Although tennis and other physical activities are usually considered
excellent forms of stress relief, the serious competitive athlete often
experiences stress similar to an ambitious corporate executive or overworked
waitress. Too much stress can wreak havok on your mind and body. The
bottom line is a less pleasant experience, impaired performance, or even
potential health problems. This month, the spotlight is on learning to cope
with stress through relaxation.
Players who shine in practice often crumble in tournaments because they
manage stress poorly. Although an optimal arousal level must be maintained
for peak performance (See my September 1995 article on Optimizing Arousal in Tennis),
prolonged and excessive arousal is rarely positive. Failing to prepare for
stress is as unacceptable as forgetting to bring spare rackets to the match!
Still, many players never invest in stress busting tools.
There are as many relaxation programs on the market as there are diets.
Most involve some combination of deep breathing, pleasant imagery, and
muscular movements. I'll touch briefly on Progressive Muscle Relaxation
(PMR), the "gold standard" of relaxation techniques, developed in the 1930's
and aptly used to defeat a variety of physical and psychological ailments.
PMR, and its many varients, is used to help athletes prepare for competition
as well as to relax during play.
PMR trains the individual to identify the relative contrast between muscular
tension and the opposite sensation of complete calmness. By progressively
tensing various muscles and muscle groups for several seconds and completely
releasing and relaxing, the individual gradually learns to induce relaxation
on demand in periods of high stress. Recognition of the contrast between
tension and calmness is fundamental to the success of PMR.
There are two basic spinoffs of PMR that I'll recommend for tennis players.
The first involves a pre-match relaxation routine whereas the second helps
in coping with stress in the heat of battle. A warning ... these methods
will only work if regularly practiced and perfected. I'll outline them
briefly, but remember there is no substitute for the guidance of a qualified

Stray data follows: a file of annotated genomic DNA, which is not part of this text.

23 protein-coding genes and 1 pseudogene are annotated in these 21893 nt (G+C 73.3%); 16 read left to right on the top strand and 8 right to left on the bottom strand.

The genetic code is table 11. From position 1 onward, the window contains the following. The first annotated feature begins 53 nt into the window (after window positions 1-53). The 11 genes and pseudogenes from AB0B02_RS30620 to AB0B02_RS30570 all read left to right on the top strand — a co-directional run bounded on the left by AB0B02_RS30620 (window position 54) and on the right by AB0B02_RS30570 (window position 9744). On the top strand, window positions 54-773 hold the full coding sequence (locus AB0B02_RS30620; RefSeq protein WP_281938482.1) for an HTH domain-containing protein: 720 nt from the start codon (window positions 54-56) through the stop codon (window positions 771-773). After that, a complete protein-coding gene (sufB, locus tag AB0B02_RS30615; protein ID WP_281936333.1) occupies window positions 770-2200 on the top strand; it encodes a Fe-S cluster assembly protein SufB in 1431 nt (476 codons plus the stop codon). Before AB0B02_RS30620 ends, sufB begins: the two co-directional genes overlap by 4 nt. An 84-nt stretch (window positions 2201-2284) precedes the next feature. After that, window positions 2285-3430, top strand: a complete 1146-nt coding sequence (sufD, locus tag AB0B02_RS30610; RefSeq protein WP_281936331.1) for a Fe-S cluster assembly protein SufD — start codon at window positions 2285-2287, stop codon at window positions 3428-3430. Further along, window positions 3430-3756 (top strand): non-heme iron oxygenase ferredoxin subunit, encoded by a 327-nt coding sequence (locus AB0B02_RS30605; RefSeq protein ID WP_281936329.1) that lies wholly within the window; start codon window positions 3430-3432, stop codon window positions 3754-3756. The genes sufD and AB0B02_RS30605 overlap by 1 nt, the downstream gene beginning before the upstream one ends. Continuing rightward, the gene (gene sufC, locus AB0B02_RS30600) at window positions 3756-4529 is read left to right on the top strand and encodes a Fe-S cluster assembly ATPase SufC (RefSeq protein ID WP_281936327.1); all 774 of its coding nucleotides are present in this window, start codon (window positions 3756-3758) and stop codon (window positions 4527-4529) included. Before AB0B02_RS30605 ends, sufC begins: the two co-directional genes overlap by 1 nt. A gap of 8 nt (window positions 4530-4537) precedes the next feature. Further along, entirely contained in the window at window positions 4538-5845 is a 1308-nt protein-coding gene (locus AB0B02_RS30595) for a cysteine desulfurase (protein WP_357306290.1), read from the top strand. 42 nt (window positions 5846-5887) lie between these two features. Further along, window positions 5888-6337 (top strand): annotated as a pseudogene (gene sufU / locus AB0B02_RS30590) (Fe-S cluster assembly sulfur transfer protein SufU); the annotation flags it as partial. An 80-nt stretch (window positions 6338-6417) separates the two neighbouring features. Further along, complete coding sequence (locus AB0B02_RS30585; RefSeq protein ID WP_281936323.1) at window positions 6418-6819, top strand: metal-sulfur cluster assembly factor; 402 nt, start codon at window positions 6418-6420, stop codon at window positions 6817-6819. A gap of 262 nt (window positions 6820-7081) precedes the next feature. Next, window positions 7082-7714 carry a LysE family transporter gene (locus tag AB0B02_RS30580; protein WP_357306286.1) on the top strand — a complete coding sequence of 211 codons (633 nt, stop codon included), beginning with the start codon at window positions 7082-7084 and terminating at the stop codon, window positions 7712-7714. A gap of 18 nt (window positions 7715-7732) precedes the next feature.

sport psychologist in helping meet your individual needs.
10 Minute Pre-Match Routine
O.K., the big match is upon you. Before the warm-up, find a quiet place
and comfortable sitting position. Relax totally with eyes slightly closed.
Inhale for about 6 seconds deeply and slowly, then exhale for about 10
seconds. Continue this breathing pattern throughout the routine.
While inhaling, tense a muscle group and hold it tight for the duration of
the inhalation. Totally relase all tension upon exhalation. Study,
interpret, and examine the contrast between these two sensations (tension
and relaxation). Spend about two minutes for muscle groups in each major
region of the body (upper, middle, and lower). Vary the exact muscles used
as you see fit ... but focus on the difference between unpleasant and tight
tension, and its opposite, total calmness.
Now that your awareness of relaxing sensations is heightened, visualize
yourself performing to perfection (For help with this, see my August 1995 article on The Essence of Imagery in Tennis). After you are finished, stretch out and fire
yourself up for a great perfomance.
On Court Routine
Now you are deep in the heat of a match and feel that stress is intruding:
- Accept that you are "stressed" but re-interpret the sensations as normal
and exciting consequences of caring.
- In between points, breath deeply and slowly while tensing those muscles
that have been most affected by the stress (often shoulder muscles).
As before, release the tension immediately upon slow exhalation.
- Recall your pre-match routine (the pleasant sensations elicited by the
procedure) and image your next point to perfection.
Now your mental equipment includes two very simple means of coping with
stress in tennis (and other situations as well). Remember to practice these
techniques often for them to work. There are countless programs for
managing stress ... are you using only one?
Keep me informed of your favorite ways of overcoming stress and I'll see you
next month ...